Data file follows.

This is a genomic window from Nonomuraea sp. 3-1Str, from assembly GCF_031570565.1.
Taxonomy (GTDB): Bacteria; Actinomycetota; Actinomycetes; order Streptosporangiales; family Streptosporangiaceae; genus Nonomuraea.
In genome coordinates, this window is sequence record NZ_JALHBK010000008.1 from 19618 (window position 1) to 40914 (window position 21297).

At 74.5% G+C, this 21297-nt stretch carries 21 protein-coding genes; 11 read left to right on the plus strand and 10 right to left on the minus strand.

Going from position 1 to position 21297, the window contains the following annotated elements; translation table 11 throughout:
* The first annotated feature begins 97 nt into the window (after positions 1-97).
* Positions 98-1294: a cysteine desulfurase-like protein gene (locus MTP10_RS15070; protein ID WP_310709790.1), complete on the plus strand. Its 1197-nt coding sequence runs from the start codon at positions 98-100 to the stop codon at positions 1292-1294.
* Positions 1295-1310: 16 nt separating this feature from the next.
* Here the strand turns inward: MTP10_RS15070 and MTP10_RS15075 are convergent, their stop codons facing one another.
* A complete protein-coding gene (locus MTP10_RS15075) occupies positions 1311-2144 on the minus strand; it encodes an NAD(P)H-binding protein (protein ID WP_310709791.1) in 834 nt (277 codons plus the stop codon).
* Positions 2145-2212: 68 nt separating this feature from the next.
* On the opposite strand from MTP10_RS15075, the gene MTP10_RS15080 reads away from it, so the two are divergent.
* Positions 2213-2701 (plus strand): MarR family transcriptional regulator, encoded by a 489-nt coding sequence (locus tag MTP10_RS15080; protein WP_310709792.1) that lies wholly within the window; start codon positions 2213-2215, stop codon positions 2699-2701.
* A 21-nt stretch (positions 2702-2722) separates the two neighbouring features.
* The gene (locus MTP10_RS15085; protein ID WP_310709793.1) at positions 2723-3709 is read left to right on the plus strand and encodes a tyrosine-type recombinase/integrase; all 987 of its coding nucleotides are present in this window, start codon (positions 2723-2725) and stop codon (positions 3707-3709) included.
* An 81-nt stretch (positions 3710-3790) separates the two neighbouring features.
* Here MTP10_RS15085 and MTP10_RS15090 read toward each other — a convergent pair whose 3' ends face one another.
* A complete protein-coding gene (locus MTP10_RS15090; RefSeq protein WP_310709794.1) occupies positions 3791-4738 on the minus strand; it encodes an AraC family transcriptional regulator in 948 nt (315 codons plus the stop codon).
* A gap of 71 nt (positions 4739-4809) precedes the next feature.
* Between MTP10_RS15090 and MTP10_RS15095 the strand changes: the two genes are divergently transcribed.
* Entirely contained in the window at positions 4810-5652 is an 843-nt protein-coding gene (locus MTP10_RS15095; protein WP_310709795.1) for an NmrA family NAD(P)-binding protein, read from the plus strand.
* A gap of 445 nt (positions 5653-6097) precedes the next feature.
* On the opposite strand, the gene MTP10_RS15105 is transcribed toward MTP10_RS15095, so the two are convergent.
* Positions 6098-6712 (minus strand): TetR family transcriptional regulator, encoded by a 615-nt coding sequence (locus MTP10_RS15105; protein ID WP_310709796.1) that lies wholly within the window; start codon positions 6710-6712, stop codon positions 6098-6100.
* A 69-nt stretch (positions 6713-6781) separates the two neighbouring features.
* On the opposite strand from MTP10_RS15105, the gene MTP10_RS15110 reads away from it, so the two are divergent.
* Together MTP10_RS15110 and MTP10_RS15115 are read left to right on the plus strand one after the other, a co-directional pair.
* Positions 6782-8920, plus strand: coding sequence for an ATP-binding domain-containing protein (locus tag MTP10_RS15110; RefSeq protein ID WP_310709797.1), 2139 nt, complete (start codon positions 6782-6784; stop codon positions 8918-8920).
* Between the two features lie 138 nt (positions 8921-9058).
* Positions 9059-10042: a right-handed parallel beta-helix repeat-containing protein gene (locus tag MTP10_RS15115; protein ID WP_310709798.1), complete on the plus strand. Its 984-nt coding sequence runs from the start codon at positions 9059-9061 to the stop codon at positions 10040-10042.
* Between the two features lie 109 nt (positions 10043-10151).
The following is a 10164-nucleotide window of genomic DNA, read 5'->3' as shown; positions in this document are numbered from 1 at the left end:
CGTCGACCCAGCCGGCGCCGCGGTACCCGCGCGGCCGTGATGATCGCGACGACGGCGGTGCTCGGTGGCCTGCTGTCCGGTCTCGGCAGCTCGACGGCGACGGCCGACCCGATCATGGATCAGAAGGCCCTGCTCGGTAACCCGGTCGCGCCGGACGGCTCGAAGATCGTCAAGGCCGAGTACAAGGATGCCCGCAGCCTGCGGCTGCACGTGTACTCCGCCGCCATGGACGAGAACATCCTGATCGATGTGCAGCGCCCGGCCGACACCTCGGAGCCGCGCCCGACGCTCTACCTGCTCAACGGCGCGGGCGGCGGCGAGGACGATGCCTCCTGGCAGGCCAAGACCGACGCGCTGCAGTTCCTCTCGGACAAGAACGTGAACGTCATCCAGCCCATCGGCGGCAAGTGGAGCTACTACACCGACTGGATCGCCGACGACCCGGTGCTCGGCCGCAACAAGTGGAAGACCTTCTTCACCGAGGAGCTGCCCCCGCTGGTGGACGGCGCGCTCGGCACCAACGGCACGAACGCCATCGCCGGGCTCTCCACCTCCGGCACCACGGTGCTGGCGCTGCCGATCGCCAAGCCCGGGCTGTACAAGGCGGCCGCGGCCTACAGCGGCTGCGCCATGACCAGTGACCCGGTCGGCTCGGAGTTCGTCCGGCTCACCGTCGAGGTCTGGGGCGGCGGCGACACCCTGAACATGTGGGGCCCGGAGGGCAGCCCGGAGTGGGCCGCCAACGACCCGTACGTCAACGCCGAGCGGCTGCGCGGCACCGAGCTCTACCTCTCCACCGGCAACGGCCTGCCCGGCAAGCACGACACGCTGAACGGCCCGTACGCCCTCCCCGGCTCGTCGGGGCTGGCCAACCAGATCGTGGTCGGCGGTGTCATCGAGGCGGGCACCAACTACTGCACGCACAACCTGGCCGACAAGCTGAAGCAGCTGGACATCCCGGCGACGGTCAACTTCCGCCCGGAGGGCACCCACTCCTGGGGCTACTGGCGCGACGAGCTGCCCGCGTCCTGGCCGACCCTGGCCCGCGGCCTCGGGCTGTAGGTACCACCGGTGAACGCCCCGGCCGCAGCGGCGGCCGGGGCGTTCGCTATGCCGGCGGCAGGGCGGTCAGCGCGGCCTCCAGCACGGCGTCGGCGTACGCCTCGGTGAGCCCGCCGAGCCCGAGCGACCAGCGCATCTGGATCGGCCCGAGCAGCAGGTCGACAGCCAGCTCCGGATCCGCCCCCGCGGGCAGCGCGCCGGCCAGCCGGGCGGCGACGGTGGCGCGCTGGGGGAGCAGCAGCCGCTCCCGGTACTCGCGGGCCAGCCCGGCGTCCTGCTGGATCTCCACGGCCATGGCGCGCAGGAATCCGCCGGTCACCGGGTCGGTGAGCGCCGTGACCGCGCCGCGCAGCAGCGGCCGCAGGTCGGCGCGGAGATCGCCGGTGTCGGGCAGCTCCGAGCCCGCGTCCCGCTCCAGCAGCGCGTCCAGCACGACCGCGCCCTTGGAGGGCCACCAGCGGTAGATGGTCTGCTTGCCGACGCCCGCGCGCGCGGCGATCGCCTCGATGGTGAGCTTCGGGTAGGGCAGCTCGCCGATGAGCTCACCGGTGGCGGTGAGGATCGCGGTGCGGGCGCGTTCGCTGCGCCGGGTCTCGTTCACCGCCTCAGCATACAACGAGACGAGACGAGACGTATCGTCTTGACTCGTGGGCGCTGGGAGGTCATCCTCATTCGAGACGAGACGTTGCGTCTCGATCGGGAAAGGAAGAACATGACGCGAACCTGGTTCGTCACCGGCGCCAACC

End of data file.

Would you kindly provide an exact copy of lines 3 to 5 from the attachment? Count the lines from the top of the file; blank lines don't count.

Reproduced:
In genome coordinates, this window is sequence record NZ_JALHBK010000008.1 from 19618 (window position 1) to 40914 (window position 21297).

At 74.5% G+C, this 21297-nt stretch carries 21 protein-coding genes; 11 read left to right on the plus strand and 10 right to left on the minus strand.

Going from position 1 to position 21297, the window contains the following annotated elements; translation table 11 throughout: